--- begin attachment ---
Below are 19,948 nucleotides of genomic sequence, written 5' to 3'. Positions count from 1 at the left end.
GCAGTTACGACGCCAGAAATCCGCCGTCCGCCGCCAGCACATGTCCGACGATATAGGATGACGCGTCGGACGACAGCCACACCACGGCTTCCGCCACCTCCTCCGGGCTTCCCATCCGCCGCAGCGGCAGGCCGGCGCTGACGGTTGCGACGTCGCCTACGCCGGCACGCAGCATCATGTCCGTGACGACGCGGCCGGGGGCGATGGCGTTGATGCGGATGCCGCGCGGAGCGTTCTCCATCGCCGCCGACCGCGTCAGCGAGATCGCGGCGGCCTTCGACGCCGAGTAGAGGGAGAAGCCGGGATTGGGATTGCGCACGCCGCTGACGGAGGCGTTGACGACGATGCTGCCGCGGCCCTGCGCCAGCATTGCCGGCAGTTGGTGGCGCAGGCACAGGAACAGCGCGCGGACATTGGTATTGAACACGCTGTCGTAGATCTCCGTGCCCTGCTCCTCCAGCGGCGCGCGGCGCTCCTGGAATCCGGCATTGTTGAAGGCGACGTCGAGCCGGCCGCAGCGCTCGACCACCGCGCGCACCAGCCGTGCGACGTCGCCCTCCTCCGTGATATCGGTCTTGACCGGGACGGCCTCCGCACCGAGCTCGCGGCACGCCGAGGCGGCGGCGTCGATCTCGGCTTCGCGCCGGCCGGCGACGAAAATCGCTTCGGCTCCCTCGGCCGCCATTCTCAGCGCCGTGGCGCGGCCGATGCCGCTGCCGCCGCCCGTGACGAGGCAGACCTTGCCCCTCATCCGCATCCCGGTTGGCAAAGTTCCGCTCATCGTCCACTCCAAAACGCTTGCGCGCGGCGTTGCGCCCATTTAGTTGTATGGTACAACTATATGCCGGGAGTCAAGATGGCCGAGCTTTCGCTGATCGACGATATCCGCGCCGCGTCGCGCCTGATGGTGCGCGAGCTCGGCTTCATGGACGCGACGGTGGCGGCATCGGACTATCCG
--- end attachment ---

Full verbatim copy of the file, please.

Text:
Below are 19,948 nucleotides of genomic sequence, written 5' to 3'. Positions count from 1 at the left end.
GCAGTTACGACGCCAGAAATCCGCCGTCCGCCGCCAGCACATGTCCGACGATATAGGATGACGCGTCGGACGACAGCCACACCACGGCTTCCGCCACCTCCTCCGGGCTTCCCATCCGCCGCAGCGGCAGGCCGGCGCTGACGGTTGCGACGTCGCCTACGCCGGCACGCAGCATCATGTCCGTGACGACGCGGCCGGGGGCGATGGCGTTGATGCGGATGCCGCGCGGAGCGTTCTCCATCGCCGCCGACCGCGTCAGCGAGATCGCGGCGGCCTTCGACGCCGAGTAGAGGGAGAAGCCGGGATTGGGATTGCGCACGCCGCTGACGGAGGCGTTGACGACGATGCTGCCGCGGCCCTGCGCCAGCATTGCCGGCAGTTGGTGGCGCAGGCACAGGAACAGCGCGCGGACATTGGTATTGAACACGCTGTCGTAGATCTCCGTGCCCTGCTCCTCCAGCGGCGCGCGGCGCTCCTGGAATCCGGCATTGTTGAAGGCGACGTCGAGCCGGCCGCAGCGCTCGACCACCGCGCGCACCAGCCGTGCGACGTCGCCCTCCTCCGTGATATCGGTCTTGACCGGGACGGCCTCCGCACCGAGCTCGCGGCACGCCGAGGCGGCGGCGTCGATCTCGGCTTCGCGCCGGCCGGCGACGAAAATCGCTTCGGCTCCCTCGGCCGCCATTCTCAGCGCCGTGGCGCGGCCGATGCCGCTGCCGCCGCCCGTGACGAGGCAGACCTTGCCCCTCATCCGCATCCCGGTTGGCAAAGTTCCGCTCATCGTCCACTCCAAAACGCTTGCGCGCGGCGTTGCGCCCATTTAGTTGTATGGTACAACTATATGCCGGGAGTCAAGATGGCCGAGCTTTCGCTGATCGACGATATCCGCGCCGCGTCGCGCCTGATGGTGCGCGAGCTCGGCTTCATGGACGCGACGGTGGCGGCATCGGACTATCCG